The fourth annual Sustainable Energy Forum (ESEF 2020) of the Economic Community of West African States (ECOWAS) has highlighted the collective progress in achieving the ECOWAS regional sustainable energy targets.The forum held virtually under the high-patronage of Mr. Jean-Claude Kassi Brou, President of the ECOWAS Commission from November 24 to 26, emphasized the remaining challenges faced by stakeholders in building a robust renewable energy and energy efficiency market.
The ESEF 2020, which coincided with ECREEE’s 10-year anniversary as a specialised institution with the mandate of promoting sustainable energy, raised awareness on the progress made by ECOWAS member states towards achieving sustainable energy targets for 2030.
Addressing the audience at the opening ceremony, the ECOWAS Commissioner for Energy and Mines, Douka Sediko described the renewable energy opportunities in the ECOWAS region as huge and called for a concerted effort in mobilising necessary finances.
Douka informed the dignitaries that ECOWAS has put in place an enabling environment for investment in the region and therefore encourages businesses to always reach out to them for collaborations to expand the renewable energy and energy efficiency market.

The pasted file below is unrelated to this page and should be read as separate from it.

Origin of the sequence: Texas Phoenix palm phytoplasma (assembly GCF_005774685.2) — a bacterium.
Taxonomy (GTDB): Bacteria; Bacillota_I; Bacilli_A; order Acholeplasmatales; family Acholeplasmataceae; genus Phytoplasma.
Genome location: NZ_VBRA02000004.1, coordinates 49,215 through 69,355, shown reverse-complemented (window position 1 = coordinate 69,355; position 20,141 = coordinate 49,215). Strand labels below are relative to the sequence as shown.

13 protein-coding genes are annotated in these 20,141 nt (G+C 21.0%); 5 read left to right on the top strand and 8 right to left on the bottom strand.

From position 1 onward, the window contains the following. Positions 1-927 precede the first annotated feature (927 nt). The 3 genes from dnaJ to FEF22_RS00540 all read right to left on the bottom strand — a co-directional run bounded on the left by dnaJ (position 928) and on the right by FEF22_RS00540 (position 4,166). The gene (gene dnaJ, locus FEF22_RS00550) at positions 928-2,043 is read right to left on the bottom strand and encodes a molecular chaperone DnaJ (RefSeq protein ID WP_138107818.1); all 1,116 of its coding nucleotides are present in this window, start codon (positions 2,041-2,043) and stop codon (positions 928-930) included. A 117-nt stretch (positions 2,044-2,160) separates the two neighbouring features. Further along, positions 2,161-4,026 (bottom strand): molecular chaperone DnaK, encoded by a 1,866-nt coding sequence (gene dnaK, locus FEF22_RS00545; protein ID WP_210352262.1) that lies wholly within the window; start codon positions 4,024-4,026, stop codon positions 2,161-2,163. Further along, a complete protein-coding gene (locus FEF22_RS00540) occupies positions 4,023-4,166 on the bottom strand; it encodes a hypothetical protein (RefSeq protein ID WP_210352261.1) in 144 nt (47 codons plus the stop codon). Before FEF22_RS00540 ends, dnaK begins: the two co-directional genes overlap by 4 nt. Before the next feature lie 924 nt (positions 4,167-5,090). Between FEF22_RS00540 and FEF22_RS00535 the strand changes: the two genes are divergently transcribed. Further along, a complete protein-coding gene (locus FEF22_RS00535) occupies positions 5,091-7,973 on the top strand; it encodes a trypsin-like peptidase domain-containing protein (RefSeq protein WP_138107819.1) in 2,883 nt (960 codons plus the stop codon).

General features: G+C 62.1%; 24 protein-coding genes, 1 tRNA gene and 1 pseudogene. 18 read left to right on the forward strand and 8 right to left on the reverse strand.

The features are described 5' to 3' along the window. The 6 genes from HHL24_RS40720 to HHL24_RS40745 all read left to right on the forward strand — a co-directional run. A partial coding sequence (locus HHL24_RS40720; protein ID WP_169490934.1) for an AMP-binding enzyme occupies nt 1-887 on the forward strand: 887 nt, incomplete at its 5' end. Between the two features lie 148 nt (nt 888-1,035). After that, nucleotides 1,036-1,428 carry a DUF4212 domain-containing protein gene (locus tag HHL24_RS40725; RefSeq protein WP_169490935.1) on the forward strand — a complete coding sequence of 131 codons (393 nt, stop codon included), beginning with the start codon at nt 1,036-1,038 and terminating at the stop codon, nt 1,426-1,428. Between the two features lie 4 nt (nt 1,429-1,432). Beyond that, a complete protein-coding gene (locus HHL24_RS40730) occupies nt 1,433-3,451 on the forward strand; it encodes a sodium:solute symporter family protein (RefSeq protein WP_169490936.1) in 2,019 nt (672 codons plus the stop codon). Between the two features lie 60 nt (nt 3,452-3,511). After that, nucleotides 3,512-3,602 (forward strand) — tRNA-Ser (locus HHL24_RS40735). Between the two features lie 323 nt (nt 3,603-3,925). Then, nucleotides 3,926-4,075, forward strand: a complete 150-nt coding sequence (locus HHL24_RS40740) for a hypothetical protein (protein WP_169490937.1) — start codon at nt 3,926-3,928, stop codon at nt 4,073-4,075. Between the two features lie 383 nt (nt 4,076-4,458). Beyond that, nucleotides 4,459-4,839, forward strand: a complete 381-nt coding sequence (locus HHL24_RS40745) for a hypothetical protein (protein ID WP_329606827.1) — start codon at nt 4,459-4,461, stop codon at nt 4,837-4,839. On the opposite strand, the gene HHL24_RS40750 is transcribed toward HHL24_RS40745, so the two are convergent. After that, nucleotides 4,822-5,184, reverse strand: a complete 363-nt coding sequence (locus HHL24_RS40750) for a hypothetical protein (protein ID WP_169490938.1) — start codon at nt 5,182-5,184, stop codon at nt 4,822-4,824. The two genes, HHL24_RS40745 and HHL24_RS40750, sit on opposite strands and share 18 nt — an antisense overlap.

Several high-level panel discussions were organised during the forum over three days – some of which focused on the role of off-grid renewables in achieving SDGs in the ECOWAS region.
The Minister of Energy from Burkina Faso, Dr. Bachir Ismael highlighted the importance of renewable energy saying that the provision of electricity in rural areas goes hand-in-hand with growth of the local economy. This, he said will help the rural people in member states get themselves out of poverty.
The CEO of the Alliance for Rural Electrification (ARE) David Lecoque expressed his contentment as co-organisers of ESEF 2020 and is a testament of the increased cooperation with ECREEE. Mr. Lecoque described the ECOWAS region as a prime priority for ARE as 47% of its population continue to lack access to electricity. He noted that strong decentralised renewable energy sectors at the national level are key to achieving SDG-7 in the ECOWAS region and beyond.
The Secretary General of RES4Africa Foundation, Roberto Vigotti also noted that “In order to achieve SDG-7, people should be placed at the centre of the agenda.
He said that in order to lead an effective and inclusive green transition, we must build the next generation of investors, managers, entrepreneurs and technicians.”
Delivering his remarks on behalf of Head of Energy of Innovate UK, David Hytch said Innovate UK’s Energy Catalyst programme aimed at supporting businesses to develop highly innovative sustainable technologies and business models, thus accelerating the clean energy transition in Sub-Saharan Africa and South/South East Asia.